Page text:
February 2022 Recovery Story Spotlight

James Olander

Thank you so much for sharing your story with us and for being a member at the Eating Disorder Foundation!

Before we dive in, can you tell us when you were first introduced to EDF? 

“Back in ~2016, the nutritionist I had been meeting with in Boulder had mentioned EDF. After attending a few groups, I knew it was a place I could see myself recovering at. So, I moved to Denver and made weekly support group attendance a part of the routine.”

How long ago did you start pursuing your recovery? 

“In 2014, a treatment center brought it to my attention that the eating disorder (ED) behaviors were problematic and that some changes may need to take place.”

Can you summarize a bit on how your recovery journey has looked? 

“The chaotic environment/situations faced in childhood led to the development of ED behaviors as a way to feel more “in control”. Overtime in recovery, I’ve been de-programming those behaviors.  

Non-ED concerns (mental health / chemical dependency) led me to inpatient treatment; where I was diagnosed with ED. The staff showed me that:

  • mal-adaptive behaviors negatively impacted many areas of life
  • unhealthy coping mechanisms were no longer serving me  
  • healthy coping behaviors exist and can be used to approach life from a new perspective 
  • the variety of emotions I ignored/repressed can be felt and appreciated, especially the unpleasant ones

Outpatient treatment services continued building on the momentum that inpatient treatment started, which yielded living a life that was worth living.

Once I started building a supportive recovery environment at home and in interactions with others, so much began to change.  Comfortability in disclosing the ED has been an ongoing challenge that I’m getting better at with each time I share it with people that have earned the right to hear it. 

Life is significantly more enjoyable now than ever and I couldn’t be happier since ED is no longer limiting the way I live.”

What is one thing you wish someone contemplating recovery knew?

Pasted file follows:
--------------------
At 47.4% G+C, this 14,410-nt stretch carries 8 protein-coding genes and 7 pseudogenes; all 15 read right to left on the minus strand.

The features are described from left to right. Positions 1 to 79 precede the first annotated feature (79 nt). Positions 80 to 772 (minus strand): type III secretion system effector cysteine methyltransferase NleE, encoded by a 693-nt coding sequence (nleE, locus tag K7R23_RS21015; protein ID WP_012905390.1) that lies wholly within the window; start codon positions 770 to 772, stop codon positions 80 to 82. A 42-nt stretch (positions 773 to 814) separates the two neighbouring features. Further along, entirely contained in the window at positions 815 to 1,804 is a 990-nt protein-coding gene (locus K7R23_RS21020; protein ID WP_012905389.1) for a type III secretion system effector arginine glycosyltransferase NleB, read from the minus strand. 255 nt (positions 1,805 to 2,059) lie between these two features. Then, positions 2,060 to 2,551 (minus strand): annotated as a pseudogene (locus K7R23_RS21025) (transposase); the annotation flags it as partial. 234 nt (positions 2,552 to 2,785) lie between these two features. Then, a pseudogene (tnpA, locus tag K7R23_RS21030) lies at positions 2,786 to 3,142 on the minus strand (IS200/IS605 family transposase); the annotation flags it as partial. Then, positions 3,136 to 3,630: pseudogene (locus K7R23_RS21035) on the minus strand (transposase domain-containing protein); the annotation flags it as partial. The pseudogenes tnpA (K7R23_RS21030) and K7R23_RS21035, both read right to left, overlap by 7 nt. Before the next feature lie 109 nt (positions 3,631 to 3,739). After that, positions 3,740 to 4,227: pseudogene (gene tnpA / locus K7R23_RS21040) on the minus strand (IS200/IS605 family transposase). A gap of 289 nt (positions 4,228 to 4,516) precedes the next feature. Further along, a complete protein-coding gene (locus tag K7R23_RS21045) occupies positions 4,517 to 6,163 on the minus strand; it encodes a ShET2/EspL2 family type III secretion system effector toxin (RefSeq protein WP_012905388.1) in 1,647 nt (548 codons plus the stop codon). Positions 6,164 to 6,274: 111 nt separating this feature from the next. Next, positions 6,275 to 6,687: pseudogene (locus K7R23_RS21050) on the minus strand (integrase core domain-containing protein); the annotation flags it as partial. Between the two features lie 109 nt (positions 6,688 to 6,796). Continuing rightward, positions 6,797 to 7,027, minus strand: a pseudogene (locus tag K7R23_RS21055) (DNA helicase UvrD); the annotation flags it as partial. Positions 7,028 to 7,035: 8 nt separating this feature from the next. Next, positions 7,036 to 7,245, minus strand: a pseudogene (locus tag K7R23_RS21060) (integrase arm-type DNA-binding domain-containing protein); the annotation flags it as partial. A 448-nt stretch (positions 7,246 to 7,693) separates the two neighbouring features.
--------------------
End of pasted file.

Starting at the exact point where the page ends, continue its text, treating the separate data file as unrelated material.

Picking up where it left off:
“You don’t have to go on living the way you had been living anymore, if you don’t want to.”

What are things that you, personally, have found most helpful in maintaining recovery? 

  1. “Being vulnerable
    1. Allowing for feeling (and talking about) feelings
    2. Allowing for thinking (and sharing) thoughts
  2. Finding an abundance of alternative recovery pathways helps when I’m faced with decisions, since the options (now-a-days) I have to choose from usually are picking between 2 pro-recovery choices.
  3. The importance of ongoing renewal of commitment to staying on the recovery path.
  4. Staying connected with treatment team members. At first, it was really necessary to attend frequent inpatient treatment team sessions, maybe a few times a week. As I have progressed in recovery though, I’ve earned the right to increase the amount of time between appointments (to monthly or quarterly). This is due to having found ways to take agency in recovery and getting to practice implementing what they’ve taught me. 
  5. Attendance of community based ED support groups help by:
    1. Allowing for accountability with others
    2. Giving a reminder that I’m not alone on this journey
    3. Normalizing eating disorders as valid concerns”

What are your favorite things that have come out of you choosing recovery? 

  1. “Yoga teacher training helped regain body image confidence that ED had previously taken.
  2. Exploring global gastronomy allows me to be on an exciting continual journey of exploration.  
  3. Discovering eating/walking/sitting meditations on a month long self-guided silent meditation retreat-which made eating/walking/sitting fun, new, and exciting again.
  4. Through Acceptance and Commitment Therapy’s exercises on values, I realized I value inner peace of mind. In honoring that, I live like a (part time) Buddhist monk (and/or dedicated Buddhist lay person). As I dive inward (asking my preferences for how to live without ED holding me back anymore), that’s what keeps manifesting as the destiny I need to live into. So, I often spend time contemplating the suffering that exists in the human experience. By making peace with life’s challenges, a simple way of living emerges. It’s strange, I know I’m weird, and I would not have it any other way.
  5. Each person that I’ve met in recovery is unique and I enjoy helping people find their true calling in life.”